Cryptocurrency, Bitcoin (BTC), Wall Street–While excitement is beginning to bubble again over the possibility of a Bitcoin Exchange-Traded Fund, thereby providing the avenue for more large scale investing than what the current landscape affords, Bloomberg reports that the overall sentiment from institutional investors is disinterest.
Earlier in the day, EWN reported on comments by Gabor Gurbacs, Director of Digital Assets Strategy at VanEck, who claimed that approval of a Bitcoin ETF by the United States Securities and Exchange Commission would herald the entrance of a “billions” of dollars into the crypto marketplace. While Gurbacs position is no doubt colored by the proposition of his company likely becoming the first approved financial institution to offer a BTC ETF, his comments reflect the general sentiment of the cryptocurrency investing population: crypto is stagnating and waiting upon the injection of big player money to re-ignite both bullish sentiment and developer interest.
The 2018 calendar year has been decidedly bullish for the crypto markets, with most of the excitement in cryptocurrency and blockchain evaporating since the end of last year. While Wall Street has yet to obtain access to cryptocurrency investing through regulated and trustworthy channels, as opposed to the Wild West nature of the traditional crypto markets, the desire to pour billions into Bitcoin and altcoins may not be enough of a catalyst at present. Bloomberg reports that the greatest barrier to wide scale institutional investing entering the marketplace is not the influence of regulators, but the lack of interest on behalf of clients,
Large institutions currently have little appetite for investing in digital assets, said Nikolay Storonsky, a former Credit Suisse Group AG trader turned fintech entrepreneur. His London-based banking startup, Revolut Ltd., allows retail users to speculate on tokens including Bitcoin and Ether and is now valued at over $1 billion.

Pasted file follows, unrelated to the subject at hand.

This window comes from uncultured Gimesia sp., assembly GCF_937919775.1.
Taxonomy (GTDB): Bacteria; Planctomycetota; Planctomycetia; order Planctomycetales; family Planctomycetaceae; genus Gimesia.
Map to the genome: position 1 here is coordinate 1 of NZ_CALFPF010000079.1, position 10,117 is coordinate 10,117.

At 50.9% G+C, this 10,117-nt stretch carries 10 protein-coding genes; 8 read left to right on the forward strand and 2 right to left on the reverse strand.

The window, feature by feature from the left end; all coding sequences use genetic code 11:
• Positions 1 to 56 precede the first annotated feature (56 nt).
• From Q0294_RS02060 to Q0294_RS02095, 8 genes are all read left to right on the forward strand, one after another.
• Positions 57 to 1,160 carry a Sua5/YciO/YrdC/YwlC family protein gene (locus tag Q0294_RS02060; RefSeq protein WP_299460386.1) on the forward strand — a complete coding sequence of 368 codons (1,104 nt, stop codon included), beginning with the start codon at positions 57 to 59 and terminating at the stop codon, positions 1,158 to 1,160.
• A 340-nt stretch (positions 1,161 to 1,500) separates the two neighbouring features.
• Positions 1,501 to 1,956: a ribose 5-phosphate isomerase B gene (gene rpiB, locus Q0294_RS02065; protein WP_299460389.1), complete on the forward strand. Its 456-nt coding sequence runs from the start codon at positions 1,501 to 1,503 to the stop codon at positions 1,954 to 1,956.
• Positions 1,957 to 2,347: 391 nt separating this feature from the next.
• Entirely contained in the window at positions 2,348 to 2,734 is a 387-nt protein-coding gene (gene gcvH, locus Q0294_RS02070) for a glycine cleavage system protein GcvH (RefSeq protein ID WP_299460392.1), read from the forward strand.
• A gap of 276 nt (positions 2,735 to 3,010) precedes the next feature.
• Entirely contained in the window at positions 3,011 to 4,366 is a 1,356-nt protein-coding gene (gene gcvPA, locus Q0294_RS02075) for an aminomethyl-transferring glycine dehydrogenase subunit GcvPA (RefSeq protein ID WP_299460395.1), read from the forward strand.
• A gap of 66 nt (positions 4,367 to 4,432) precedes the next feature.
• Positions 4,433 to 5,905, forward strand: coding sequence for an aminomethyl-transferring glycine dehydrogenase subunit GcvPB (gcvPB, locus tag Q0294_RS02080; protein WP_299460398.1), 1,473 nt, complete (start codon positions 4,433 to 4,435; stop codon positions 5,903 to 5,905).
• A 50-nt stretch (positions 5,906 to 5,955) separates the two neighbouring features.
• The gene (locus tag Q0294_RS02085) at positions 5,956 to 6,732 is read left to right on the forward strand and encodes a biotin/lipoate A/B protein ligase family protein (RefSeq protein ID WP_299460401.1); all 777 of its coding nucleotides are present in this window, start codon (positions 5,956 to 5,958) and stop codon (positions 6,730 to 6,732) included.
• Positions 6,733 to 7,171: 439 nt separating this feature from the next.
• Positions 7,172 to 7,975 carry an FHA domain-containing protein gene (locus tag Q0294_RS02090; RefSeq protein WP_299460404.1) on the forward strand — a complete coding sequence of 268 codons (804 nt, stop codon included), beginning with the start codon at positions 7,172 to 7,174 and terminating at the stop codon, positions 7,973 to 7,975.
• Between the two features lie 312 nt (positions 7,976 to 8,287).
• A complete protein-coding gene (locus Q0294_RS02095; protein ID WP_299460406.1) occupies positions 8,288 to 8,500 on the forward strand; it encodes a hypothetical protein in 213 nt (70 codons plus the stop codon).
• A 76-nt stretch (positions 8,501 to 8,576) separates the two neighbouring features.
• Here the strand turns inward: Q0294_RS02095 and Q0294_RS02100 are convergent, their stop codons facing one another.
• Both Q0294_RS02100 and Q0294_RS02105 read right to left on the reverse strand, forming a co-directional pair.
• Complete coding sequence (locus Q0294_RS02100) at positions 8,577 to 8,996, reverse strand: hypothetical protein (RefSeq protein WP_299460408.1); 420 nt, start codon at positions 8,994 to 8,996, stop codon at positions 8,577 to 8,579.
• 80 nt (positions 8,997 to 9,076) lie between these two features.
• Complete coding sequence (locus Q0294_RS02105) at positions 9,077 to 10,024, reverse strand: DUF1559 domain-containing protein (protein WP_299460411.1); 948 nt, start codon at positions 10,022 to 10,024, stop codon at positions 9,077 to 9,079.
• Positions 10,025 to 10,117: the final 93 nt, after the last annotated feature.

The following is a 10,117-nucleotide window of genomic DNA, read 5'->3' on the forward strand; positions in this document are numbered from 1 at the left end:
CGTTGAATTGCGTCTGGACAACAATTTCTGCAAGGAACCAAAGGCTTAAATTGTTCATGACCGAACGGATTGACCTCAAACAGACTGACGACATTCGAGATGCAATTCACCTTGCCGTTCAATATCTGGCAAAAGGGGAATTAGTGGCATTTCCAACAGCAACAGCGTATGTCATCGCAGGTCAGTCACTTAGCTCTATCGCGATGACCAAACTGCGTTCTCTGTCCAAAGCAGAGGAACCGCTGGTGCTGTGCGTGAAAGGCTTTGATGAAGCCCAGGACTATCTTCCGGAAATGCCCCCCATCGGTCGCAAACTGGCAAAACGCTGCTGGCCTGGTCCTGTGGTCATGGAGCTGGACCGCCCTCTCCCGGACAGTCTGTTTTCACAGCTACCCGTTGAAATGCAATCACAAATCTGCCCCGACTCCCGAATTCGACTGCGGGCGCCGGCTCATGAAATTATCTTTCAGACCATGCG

Earlier in the year BlackRock Inc.’s Chief Executive Officer Larry Fink, who controls trillions of dollars in customer assets, made a similar claim that investor interest in cryptocurrency is markedly low, including the controversial comment that,
“I don’t believe any client has sought out crypto exposure…I’ve not heard from one client who says, ‘I need to be in this.’”
Storonsky also singles out banks as being a problematic expectant for cryptocurrency investing if the interest fails to materialize from clients. While few hedge funds and institutional investing firms outside of those formed through cryptocurrency (such as Arrington XRP) have been active in the marketplace, banks are going to refrain from following suit in an interest to follow the money of their clients,
“Unless these big institutional investors and hedge funds move heavily into the crypto world I just don’t think banks will move because they simply try to make money from their clients. There is no interest from big institutional investors so far.’’
As evidence for the banking position, Bloomberg provides the example of Morgan Stanley, which is prepared to offer products related to Bitcoin futures if the desire among clients begins to emerge. Goldman Sachs and Citigroup are likewise positioned to develop investing products tied to Bitcoin and cryptocurrency, but have yet to do so because of the lagging interest by investors.